Make no mistake, the trademark is the reason for them to examine how you use the trademark. Its the job of the attorney to find as many counts for law suit, that support their overall complaint. There arguement would be that the way Dean uses his app, dimenishes the value of the Twitter. If he had called it MyFollowButler.com he would not of heard from them, unless the app created "mass" follows.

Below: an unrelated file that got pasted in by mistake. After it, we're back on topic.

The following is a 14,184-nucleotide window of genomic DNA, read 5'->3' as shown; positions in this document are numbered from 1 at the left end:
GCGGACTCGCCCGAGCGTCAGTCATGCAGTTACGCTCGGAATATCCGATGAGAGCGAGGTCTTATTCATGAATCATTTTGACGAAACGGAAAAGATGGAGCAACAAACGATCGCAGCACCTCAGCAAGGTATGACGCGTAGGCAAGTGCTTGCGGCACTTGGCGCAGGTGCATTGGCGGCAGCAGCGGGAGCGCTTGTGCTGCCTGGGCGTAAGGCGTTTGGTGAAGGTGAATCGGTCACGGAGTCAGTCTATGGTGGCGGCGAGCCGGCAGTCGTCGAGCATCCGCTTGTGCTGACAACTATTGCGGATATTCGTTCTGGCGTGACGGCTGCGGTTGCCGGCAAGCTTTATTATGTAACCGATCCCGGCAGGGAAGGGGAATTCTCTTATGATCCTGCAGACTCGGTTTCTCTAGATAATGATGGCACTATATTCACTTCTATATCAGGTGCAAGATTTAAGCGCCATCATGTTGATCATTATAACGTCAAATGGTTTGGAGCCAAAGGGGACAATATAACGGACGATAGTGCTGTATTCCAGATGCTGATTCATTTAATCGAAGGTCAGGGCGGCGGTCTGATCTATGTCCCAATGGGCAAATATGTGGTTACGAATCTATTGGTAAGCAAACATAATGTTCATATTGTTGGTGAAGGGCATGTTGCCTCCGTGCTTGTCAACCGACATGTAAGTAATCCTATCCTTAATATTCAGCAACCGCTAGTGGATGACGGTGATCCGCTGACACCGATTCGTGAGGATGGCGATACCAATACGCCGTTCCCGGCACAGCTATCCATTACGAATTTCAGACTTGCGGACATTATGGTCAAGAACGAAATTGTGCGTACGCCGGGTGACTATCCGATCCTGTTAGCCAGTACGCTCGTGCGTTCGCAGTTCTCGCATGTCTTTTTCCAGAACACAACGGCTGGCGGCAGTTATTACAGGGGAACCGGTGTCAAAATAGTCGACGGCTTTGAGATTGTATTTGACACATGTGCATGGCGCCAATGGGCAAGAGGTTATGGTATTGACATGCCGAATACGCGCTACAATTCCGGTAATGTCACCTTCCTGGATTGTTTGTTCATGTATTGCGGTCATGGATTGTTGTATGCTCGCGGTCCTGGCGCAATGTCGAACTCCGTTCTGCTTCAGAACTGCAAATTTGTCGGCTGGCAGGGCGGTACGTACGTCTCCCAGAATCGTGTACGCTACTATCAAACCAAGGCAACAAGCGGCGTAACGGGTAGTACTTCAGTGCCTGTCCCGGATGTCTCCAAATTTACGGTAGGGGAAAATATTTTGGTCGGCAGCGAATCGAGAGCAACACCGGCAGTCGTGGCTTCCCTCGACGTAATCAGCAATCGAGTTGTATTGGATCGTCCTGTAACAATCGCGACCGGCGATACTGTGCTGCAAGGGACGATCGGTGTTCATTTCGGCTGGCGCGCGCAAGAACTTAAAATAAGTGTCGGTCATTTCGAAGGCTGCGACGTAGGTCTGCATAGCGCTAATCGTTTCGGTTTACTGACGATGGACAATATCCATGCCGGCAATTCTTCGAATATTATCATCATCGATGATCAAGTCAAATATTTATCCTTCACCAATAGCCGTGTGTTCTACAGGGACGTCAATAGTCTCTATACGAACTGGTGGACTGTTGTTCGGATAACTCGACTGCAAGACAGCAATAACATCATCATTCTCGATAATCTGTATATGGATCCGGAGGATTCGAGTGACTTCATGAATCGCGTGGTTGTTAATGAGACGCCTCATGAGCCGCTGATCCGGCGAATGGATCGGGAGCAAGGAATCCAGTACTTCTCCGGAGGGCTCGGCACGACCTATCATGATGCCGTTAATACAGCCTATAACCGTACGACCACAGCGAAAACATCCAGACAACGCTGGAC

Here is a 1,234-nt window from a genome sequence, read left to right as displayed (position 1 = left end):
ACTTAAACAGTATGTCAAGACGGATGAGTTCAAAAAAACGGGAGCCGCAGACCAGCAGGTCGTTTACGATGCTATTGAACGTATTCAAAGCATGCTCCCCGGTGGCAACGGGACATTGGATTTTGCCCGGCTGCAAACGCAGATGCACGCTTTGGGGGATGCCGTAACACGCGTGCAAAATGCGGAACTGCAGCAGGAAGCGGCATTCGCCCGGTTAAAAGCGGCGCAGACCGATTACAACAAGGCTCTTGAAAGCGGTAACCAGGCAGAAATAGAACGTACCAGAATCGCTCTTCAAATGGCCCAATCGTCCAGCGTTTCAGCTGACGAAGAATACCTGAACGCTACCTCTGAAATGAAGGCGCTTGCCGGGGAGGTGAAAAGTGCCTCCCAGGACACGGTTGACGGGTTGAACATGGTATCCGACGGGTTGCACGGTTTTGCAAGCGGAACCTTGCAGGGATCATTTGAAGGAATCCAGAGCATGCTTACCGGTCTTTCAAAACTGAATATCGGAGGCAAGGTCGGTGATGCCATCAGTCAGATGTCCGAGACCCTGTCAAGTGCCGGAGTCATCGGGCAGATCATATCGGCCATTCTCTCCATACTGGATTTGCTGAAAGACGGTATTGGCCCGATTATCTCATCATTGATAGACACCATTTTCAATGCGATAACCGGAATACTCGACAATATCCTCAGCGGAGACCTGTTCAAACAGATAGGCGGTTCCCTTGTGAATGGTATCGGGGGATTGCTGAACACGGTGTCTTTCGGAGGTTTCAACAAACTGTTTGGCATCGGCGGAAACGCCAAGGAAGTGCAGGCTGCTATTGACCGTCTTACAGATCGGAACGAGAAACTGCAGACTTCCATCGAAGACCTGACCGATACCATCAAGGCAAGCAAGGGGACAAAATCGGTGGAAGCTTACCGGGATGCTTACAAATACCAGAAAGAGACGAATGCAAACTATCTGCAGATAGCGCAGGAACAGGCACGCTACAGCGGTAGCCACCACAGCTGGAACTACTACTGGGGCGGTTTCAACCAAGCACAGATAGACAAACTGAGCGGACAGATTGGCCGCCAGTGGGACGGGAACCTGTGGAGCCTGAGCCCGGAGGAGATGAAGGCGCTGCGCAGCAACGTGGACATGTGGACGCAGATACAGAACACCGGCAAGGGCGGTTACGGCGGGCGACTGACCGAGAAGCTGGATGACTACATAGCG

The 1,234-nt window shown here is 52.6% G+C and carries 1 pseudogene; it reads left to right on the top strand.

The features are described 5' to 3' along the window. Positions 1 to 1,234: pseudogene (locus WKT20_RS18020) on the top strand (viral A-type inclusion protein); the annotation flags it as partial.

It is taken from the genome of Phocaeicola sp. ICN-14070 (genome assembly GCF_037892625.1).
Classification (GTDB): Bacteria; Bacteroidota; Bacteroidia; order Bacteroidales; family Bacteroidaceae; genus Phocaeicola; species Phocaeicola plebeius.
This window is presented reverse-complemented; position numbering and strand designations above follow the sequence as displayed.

On Sat, Aug 15, 2009 at 10:50 AM, PJB <pjbmancun...@gmail.com> wrote: > > > > The scariest part about all of this, frankly, is less the trademark > stuff, and more the fact that he is being punished for violating > Twitter's terms and services. As near as I can tell, his app just > follows users who tweet certain keywords. It doesn't even UNFOLLOW > them (thus potentially churning), it just follows people. > > Since there are API calls for those actions, many of us have built > rich apps around follow. Indeed, Twitter DOES support mass > following... if not, why would batch following be in their roadmap > (http://apiwiki.twitter.com/V2-Roadmap#Following )... To now see > another app taken down because of supposed API violations around mass > following is very scary. > > And what's even MORE scary is the selectivity of it. Why was this > little guy taken down? What about, say, the popular downloadable XYZ > app which apparently does what tweetbutler does and then some? Do > they have some more formal relationship with Twitter? Or do their > other apps somehow inculcate them against violating TS? > > It's a minefield out there, and that's VERY VERY scary. Who knows if > the API calls you make today might violate terms and services > tomorrow? Perhaps you can count your lucky stars if you have casual > email correspondence with a Twitter engineer... maybe that's what's > needed to fend off trouble? And too bad for those guys over in > England, like this guy, who perhaps didn't have such a relationship! > > -- Dale Merritt Fol.la MeDia, LLC